Lastly, always respect the sharks and their environment. Avoid disturbing their habitat or interfering with their natural behaviors. Remember, we are visitors in their world.

Promoting Shark Conservation through Scuba Diving

Scuba diving offers a unique platform for promoting shark conservation. As divers, we have the privilege of witnessing the beauty and complexity of sharks firsthand. We can share these experiences with others, fostering understanding and appreciation for these magnificent creatures.

Moreover, we can actively contribute to shark conservation. Many diving operators offer opportunities to participate in shark research and conservation initiatives. By participating in these programs, we can help ensure the survival of sharks for future generations.

Lastly, we can advocate for sharks. By sharing our knowledge and experiences, we can help dispel misconceptions about sharks and promote their protection. Every voice counts in the fight for shark conservation.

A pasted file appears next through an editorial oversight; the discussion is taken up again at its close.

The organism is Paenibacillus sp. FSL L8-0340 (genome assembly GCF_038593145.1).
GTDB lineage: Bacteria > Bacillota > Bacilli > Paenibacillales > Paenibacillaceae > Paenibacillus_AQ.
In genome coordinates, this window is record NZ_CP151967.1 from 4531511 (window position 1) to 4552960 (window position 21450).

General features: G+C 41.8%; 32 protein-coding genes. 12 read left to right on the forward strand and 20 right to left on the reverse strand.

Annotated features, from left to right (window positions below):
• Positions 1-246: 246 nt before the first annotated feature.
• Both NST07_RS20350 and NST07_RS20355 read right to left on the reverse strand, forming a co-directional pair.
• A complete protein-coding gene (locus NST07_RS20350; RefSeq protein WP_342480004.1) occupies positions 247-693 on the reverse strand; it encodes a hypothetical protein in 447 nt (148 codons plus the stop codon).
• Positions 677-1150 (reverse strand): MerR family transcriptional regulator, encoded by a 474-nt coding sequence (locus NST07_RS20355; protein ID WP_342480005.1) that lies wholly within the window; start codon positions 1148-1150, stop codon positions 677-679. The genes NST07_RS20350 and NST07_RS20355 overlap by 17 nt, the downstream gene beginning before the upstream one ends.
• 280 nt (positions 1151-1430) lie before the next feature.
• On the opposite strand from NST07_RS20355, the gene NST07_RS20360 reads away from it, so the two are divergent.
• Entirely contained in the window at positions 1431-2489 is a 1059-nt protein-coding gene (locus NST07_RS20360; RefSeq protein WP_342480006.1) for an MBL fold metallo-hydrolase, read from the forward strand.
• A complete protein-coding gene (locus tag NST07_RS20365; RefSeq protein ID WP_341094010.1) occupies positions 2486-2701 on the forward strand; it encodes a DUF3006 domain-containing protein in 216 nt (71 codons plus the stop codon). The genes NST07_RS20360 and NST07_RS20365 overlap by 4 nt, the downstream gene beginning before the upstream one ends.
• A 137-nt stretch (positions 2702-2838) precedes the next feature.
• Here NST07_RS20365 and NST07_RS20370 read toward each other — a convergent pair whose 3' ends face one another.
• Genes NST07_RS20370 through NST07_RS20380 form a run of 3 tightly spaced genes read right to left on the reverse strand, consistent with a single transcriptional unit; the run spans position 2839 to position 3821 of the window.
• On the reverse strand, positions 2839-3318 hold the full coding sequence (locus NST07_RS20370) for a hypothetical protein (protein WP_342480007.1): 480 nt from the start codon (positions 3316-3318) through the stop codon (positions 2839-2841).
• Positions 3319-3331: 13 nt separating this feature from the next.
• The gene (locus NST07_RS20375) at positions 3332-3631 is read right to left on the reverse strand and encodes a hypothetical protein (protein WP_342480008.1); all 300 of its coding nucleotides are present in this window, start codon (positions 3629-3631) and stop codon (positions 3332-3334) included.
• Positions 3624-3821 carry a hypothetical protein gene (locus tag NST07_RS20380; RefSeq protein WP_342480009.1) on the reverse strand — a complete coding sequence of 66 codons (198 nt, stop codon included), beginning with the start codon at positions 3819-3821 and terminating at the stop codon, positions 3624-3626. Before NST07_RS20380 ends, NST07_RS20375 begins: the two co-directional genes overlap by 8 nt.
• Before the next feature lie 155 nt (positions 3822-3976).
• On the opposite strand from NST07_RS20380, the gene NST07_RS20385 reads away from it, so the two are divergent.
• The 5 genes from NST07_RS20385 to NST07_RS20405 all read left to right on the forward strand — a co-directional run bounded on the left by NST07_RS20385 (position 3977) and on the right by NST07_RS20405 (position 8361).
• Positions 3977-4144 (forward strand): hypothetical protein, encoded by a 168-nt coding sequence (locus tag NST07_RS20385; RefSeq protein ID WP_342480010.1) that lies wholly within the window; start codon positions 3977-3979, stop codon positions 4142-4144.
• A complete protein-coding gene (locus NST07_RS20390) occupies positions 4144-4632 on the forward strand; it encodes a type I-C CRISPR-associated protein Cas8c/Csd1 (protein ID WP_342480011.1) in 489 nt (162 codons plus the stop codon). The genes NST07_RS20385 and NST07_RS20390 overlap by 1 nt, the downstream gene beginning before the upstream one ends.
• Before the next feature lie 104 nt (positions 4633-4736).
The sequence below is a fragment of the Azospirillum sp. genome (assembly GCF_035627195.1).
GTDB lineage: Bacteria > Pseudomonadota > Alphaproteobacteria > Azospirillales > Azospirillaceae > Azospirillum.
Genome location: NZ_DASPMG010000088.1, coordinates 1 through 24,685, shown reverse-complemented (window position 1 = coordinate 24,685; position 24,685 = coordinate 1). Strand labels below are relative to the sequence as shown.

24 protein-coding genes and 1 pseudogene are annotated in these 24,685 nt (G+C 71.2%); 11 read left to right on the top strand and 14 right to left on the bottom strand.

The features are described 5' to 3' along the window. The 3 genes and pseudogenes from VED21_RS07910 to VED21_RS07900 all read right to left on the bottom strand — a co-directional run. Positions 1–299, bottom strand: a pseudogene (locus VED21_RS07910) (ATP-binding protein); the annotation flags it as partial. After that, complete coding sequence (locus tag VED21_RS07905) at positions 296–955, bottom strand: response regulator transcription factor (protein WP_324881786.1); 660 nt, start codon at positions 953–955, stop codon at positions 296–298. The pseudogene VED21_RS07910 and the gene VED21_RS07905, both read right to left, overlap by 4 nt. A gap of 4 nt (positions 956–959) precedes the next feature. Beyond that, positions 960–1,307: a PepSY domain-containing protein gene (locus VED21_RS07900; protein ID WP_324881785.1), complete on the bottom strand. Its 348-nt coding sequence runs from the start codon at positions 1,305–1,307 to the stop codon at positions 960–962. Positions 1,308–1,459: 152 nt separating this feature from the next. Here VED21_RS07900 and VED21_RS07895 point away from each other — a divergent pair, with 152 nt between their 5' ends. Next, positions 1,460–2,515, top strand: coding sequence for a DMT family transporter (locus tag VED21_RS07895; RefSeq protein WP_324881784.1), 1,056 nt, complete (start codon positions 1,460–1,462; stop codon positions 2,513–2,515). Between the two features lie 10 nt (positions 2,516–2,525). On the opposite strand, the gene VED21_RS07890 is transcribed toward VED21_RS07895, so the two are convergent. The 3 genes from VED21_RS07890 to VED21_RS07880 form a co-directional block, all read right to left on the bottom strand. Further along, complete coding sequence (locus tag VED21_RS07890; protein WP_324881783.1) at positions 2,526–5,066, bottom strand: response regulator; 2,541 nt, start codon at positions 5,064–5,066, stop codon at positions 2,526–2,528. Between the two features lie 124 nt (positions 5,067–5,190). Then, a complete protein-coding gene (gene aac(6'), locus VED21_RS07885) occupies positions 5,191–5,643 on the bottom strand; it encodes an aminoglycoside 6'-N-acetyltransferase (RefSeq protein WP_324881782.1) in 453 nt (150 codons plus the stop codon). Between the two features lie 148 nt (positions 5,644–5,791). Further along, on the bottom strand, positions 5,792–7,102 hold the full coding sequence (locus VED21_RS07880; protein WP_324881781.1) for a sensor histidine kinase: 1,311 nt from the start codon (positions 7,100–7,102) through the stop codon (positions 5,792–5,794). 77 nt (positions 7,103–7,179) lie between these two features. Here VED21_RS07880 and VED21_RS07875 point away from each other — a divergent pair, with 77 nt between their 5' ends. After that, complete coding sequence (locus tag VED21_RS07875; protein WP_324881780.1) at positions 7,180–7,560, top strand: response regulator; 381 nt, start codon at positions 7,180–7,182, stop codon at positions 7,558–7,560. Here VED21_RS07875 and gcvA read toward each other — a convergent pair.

Courses and Resources for Shark Awareness and Behavior

There are many resources available for those interested in shark awareness and behavior. Scuba Diving International as well as numerous conservation-based organizations offer courses and workshops on shark biology, behavior, and conservation. These courses provide in-depth knowledge and practical skills for interacting with sharks responsibly and safely. From courses like our Marine Ecosystems Awareness Specialty and our Advanced Adventure Certification provide you with the information you need to tackle this new challenge!

Additionally, there are many online resources available, including websites, blogs, and forums dedicated to shark awareness and conservation. These platforms offer a wealth of information and a community of like-minded individuals passionate about sharks.